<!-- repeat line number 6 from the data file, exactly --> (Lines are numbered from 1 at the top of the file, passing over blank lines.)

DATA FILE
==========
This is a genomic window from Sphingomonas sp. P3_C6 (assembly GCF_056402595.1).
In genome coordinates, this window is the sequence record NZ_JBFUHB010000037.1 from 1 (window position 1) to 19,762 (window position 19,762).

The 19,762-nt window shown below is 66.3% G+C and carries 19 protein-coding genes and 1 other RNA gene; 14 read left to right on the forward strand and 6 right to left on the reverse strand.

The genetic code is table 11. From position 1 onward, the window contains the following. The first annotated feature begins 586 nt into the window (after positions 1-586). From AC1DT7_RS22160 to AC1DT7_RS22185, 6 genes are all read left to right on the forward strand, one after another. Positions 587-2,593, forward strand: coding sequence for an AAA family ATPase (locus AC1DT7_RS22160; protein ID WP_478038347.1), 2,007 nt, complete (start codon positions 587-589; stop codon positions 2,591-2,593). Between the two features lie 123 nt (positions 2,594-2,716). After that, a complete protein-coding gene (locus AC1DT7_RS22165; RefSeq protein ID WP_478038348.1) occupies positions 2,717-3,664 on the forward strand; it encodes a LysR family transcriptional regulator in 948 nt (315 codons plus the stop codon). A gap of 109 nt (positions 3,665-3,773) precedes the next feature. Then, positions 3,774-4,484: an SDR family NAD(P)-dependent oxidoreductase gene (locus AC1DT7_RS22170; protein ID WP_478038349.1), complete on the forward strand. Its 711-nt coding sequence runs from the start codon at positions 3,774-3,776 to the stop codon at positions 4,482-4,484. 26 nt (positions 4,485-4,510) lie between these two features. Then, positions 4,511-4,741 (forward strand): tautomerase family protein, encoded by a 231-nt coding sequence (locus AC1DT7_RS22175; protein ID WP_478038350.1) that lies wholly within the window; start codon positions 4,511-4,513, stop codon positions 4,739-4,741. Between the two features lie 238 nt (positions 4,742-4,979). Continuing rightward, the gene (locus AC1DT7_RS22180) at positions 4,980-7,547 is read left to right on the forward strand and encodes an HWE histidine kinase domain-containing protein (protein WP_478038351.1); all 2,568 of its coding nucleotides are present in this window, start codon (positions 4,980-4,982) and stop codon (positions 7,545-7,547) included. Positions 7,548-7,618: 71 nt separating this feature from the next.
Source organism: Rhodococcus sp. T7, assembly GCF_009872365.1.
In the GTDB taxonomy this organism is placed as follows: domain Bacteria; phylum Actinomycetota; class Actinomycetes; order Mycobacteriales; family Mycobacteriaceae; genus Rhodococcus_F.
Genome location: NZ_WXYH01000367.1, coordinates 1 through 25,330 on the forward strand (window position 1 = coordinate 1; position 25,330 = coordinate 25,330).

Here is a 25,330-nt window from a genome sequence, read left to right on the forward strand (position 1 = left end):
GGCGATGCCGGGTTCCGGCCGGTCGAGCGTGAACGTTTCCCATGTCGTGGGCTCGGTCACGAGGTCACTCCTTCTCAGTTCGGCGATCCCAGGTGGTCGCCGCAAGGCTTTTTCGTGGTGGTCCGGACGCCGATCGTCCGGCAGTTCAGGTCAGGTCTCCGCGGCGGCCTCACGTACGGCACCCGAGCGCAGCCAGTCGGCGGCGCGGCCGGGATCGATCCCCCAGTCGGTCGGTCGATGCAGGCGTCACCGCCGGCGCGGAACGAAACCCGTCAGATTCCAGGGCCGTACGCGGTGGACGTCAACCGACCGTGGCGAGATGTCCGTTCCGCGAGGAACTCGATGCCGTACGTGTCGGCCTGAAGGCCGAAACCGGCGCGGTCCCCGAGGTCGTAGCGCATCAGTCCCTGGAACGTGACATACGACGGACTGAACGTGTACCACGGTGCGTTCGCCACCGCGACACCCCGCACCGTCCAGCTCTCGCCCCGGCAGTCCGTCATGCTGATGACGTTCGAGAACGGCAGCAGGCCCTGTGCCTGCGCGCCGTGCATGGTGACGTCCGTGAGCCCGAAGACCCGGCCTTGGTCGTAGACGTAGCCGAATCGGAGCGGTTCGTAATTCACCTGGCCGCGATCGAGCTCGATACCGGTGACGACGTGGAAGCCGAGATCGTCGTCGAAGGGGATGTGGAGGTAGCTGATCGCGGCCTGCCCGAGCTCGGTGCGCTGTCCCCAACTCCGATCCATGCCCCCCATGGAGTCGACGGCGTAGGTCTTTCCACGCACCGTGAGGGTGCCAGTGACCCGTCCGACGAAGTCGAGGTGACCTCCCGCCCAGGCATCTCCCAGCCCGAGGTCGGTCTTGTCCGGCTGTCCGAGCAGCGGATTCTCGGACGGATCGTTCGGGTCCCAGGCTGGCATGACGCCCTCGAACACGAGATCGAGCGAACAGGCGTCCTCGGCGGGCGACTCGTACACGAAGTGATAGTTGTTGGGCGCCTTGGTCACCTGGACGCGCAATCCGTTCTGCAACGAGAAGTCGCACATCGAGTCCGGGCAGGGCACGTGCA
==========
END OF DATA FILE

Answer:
In the GTDB taxonomy this organism is placed as follows: domain Bacteria; phylum Actinomycetota; class Actinomycetes; order Mycobacteriales; family Mycobacteriaceae; genus Rhodococcus_F.